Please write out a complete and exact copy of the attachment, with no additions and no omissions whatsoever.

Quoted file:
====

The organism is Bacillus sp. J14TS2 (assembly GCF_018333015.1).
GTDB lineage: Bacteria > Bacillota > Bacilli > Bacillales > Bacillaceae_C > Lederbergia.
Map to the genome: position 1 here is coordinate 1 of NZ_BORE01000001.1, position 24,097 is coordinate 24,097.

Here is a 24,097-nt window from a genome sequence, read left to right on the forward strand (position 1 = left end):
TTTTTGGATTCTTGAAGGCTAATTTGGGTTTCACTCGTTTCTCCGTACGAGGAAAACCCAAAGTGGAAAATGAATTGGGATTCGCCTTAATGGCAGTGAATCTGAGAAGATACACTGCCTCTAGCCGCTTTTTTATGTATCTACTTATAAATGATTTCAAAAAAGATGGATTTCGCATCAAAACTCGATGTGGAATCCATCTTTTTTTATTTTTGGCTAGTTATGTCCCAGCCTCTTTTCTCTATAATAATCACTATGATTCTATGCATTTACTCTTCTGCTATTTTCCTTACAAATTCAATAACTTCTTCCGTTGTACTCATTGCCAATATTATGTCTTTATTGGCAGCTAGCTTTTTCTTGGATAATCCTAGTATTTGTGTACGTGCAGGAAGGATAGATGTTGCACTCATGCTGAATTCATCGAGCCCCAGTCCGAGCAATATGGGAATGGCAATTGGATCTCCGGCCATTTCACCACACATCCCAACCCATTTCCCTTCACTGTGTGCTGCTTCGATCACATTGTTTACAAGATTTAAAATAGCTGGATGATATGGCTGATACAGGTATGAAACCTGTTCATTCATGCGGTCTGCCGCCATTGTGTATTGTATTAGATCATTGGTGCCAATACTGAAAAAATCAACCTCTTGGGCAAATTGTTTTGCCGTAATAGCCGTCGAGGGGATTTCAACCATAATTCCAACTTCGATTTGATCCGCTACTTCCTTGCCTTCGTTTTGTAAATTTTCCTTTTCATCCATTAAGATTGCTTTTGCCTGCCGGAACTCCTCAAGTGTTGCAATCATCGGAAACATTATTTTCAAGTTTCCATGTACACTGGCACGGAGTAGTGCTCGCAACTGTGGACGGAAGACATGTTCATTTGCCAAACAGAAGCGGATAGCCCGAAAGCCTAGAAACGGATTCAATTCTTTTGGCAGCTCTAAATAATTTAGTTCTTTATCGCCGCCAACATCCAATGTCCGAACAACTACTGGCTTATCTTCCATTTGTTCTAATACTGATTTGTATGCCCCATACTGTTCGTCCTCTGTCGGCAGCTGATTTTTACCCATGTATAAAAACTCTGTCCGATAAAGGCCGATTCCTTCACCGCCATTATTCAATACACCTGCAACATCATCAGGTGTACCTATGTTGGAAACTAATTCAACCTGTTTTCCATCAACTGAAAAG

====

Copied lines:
The organism is Bacillus sp. J14TS2 (assembly GCF_018333015.1).
GTDB lineage: Bacteria > Bacillota > Bacilli > Bacillales > Bacillaceae_C > Lederbergia.
Map to the genome: position 1 here is coordinate 1 of NZ_BORE01000001.1, position 24,097 is coordinate 24,097.

Here is a 24,097-nt window from a genome sequence, read left to right on the forward strand (position 1 = left end):
TTTTTGGATTCTTGAAGGCTAATTTGGGTTTCACTCGTTTCTCCGTACGAGGAAAACCCAAAGTGGAAAATGAATTGGGATTCGCCTTAATGGCAGTGAATCTGAGAAGATACACTGCCTCTAGCCGCTTTTTTATGTATCTACTTATAAATGATTTCAAAAAAGATGGATTTCGCATCAAAACTCGATGTGGAATCCATCTTTTTTTATTTTTGGCTAGTTATGTCCCAGCCTCTTTTCTCTATAATAATCACTATGATTCTATGCATTTACTCTTCTGCTATTTTCCTTACAAATTCAATAACTTCTTCCGTTGTACTCATTGCCAATATTATGTCTTTATTGGCAGCTAGCTTTTTCTTGGATAATCCTAGTATTTGTGTACGTGCAGGAAGGATAGATGTTGCACTCATGCTGAATTCATCGAGCCCCAGTCCGAGCAATATGGGAATGGCAATTGGATCTCCGGCCATTTCACCACACATCCCAACCCATTTCCCTTCACTGTGTGCTGCTTCGATCACATTGTTTACAAGATTTAAAATAGCTGGATGATATGGCTGATACAGGTATGAAACCTGTTCATTCATGCGGTCTGCCGCCATTGTGTATTGTATTAGATCATTGGTGCCAATACTGAAAAAATCAACCTCTTGGGCAAATTGTTTTGCCGTAATAGCCGTCGAGGGGATTTCAACCATAATTCCAACTTCGATTTGATCCGCTACTTCCTTGCCTTCGTTTTGTAAATTTTCCTTTTCATCCATTAAGATTGCTTTTGCCTGCCGGAACTCCTCAAGTGTTGCAATCATCGGAAACATTATTTTCAAGTTTCCATGTACACTGGCACGGAGTAGTGCTCGCAACTGTGGACGGAAGACATGTTCATTTGCCAAACAGAAGCGGATAGCCCGAAAGCCTAGAAACGGATTCAATTCTTTTGGCAGCTCTAAATAATTTAGTTCTTTATCGCCGCCAACATCCAATGTCCGAACAACTACTGGCTTATCTTCCATTTGTTCTAATACTGATTTGTATGCCCCATACTGTTCGTCCTCTGTCGGCAGCTGATTTTTACCCATGTATAAAAACTCTGTCCGATAAAGGCCGATTCCTTCACCGCCATTATTCAATACACCTGCAACATCATCAGGTGTACCTATGTTGGAAACTAATTCAACCTGTTTTCCATCAACTGAAAAG